Who has the better match-up in big upcoming TV events? The Bears versus the Colts -- or Scorsese versus Eastwood?
The only one that hasn't won either the Super Bowl or an Oscar is Martin Scorsese. But where's the real drama?
History tells us television ratings for the Super Bowl haven't really changed much over the years, typically delivering around a 40 rating and 60 share. The weird thing is that it doesn't really matter much who is playing, nor whether anyone is showing his or her nipple during half time. The ratings don't change, all of which means people are bored with football -- or breasts -- in early February.
But the Oscar event -- as the second big-rated TV show of the year -- typically falls in line with the popularity of specific movies. Give us the largest grossing movie of all time, "Titanic," and you'll get some titanic ratings --- somewhere north of 55 million viewers. Give us"Chicago" -- ranked 116in U.S. box-office revenues -- and you get 33 million viewers.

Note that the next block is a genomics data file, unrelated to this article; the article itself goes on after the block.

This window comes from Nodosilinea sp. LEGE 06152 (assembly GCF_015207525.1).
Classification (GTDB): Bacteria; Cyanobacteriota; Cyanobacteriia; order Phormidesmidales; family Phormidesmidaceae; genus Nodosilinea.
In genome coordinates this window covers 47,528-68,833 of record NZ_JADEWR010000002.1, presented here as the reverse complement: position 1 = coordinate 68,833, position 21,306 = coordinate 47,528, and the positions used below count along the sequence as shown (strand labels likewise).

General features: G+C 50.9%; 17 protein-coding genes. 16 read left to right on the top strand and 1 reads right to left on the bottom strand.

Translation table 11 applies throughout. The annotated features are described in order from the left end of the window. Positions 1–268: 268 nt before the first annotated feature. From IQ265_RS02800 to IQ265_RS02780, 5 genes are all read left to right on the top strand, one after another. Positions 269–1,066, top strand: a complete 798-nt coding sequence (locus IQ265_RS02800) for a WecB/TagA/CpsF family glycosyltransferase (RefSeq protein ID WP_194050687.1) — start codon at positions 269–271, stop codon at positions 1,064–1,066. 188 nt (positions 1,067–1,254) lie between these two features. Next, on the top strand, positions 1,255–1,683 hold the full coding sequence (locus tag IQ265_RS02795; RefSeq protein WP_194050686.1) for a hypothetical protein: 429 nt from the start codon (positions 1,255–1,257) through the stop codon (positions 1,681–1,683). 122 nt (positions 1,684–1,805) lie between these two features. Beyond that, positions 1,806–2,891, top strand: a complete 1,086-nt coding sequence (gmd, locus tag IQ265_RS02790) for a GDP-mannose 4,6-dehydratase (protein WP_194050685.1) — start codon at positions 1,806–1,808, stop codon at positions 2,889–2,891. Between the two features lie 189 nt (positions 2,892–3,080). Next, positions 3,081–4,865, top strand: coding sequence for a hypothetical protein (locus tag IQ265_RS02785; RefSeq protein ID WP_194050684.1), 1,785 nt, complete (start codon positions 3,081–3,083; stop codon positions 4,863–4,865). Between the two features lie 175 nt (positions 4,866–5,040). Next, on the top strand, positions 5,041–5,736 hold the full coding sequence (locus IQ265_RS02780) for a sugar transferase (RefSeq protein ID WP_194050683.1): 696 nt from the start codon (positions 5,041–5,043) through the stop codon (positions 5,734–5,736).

You would think this Super Bowl-Oscar ratings formula would be the other way around.
The NFL contest is fought on the field, live. But the Oscar results are based on the making and selling of movies, events that have already been held. The Oscar's TV ratings shouldn't be a mystery. At best, with the Oscars, we are really only waiting for the line judge to watch the replay to decide whether or not Scorsese scored a touchdown.
It's not that there isn't any pre-game built drama on the NFL side. The Colts' Peyton Manning tried for years to get into the big game. He'll only get honored if he can make some decisive drives.
The new, previously unseen Super Bowl commercials don't really make a dent, either. That could be because no one really know what's coming, or, perhaps in contrast to what we are told, really care. Honestly, I'm too busy talking to people at parties, looking for any remaining brownies, crudités, or a cold Sam Adams -- but not necessarily in that order.
My suggestion is to play the Super Bowl beforehand and run three-and-a-half hours of nonstop commercials. At the end of that long day of messaging, just tell us who won, with a crawl message at the bottom of the screen.
For the Oscars, it's easier. Have directors compete with each other, by making a short five-minute movie in three-and-a-half hours. Then have Simon Cowell do the judging, who will offer a thumbs up in conjunction with a good review. For a pan, just have him reveal his nipple.